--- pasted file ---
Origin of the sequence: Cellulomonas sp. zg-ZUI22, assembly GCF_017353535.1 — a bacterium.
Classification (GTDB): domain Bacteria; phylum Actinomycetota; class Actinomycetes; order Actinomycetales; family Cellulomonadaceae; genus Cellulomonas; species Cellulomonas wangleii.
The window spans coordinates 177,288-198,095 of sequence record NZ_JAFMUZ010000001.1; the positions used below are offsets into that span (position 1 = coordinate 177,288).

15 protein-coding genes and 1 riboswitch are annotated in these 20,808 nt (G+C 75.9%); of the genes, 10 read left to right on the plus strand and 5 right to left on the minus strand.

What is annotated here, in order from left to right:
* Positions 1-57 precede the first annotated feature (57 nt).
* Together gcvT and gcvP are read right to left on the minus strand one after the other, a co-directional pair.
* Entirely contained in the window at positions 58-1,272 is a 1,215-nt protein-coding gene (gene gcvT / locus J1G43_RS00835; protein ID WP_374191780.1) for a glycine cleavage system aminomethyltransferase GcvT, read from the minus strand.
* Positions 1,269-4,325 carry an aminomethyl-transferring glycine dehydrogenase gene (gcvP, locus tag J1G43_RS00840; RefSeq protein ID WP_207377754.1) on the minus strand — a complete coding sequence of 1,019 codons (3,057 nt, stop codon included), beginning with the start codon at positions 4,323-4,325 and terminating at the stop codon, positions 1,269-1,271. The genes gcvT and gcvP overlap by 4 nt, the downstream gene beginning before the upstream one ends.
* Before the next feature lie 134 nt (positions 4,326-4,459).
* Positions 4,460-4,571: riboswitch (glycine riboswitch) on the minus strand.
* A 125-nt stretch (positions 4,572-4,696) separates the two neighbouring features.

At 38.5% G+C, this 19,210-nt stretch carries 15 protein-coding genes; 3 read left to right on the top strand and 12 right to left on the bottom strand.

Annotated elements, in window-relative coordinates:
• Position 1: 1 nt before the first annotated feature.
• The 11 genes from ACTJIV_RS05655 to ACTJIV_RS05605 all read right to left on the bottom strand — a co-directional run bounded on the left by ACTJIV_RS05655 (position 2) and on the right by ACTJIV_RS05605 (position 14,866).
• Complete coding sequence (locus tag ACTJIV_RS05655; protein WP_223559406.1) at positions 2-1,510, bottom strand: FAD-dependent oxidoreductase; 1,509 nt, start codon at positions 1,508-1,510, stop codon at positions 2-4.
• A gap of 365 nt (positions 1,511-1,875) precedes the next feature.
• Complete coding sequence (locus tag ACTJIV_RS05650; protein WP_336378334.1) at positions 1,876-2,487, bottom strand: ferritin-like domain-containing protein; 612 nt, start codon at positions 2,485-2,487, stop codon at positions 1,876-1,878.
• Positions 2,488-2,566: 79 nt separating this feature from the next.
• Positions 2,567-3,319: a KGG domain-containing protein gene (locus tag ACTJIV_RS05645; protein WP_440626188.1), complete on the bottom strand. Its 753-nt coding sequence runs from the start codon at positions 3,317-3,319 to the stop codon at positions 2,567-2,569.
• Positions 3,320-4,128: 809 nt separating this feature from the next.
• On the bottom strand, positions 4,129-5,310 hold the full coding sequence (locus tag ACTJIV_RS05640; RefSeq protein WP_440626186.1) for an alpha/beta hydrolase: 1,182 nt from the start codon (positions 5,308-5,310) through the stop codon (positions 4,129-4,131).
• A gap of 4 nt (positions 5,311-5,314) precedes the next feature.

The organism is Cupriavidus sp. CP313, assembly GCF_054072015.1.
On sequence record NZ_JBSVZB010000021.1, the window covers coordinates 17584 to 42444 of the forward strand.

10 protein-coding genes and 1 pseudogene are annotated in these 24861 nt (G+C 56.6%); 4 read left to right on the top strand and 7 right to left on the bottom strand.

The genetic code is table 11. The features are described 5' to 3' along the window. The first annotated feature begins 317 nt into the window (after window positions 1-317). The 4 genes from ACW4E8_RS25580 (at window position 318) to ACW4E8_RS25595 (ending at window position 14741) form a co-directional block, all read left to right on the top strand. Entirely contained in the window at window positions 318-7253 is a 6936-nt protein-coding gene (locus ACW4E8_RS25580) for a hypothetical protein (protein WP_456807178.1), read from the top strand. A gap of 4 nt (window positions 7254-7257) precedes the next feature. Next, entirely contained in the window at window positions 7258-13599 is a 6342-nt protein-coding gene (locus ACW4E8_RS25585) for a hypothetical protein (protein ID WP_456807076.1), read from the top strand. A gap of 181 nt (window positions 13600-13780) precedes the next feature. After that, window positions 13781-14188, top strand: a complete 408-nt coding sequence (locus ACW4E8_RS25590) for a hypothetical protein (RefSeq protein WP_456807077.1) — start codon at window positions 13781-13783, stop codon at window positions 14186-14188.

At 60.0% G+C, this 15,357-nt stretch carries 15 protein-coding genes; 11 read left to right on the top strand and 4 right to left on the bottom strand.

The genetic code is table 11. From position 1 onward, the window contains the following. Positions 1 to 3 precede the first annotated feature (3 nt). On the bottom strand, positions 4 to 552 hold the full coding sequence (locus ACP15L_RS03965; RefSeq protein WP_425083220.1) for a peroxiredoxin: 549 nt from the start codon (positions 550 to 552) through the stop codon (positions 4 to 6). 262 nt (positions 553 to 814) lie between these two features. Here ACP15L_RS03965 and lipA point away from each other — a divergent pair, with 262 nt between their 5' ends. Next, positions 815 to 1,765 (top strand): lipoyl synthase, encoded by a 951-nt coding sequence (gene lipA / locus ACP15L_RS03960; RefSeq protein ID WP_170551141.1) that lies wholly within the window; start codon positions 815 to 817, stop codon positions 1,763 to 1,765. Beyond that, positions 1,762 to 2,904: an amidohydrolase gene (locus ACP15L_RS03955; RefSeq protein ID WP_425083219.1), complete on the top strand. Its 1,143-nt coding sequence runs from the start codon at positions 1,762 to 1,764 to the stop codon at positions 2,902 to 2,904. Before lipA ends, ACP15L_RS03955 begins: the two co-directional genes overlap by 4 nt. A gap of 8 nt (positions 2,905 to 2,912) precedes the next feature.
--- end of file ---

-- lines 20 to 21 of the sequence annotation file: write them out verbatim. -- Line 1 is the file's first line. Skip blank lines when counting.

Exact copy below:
• Positions 2,488-2,566: 79 nt separating this feature from the next.
• Positions 2,567-3,319: a KGG domain-containing protein gene (locus tag ACTJIV_RS05645; protein WP_440626188.1), complete on the bottom strand. Its 753-nt coding sequence runs from the start codon at positions 3,317-3,319 to the stop codon at positions 2,567-2,569.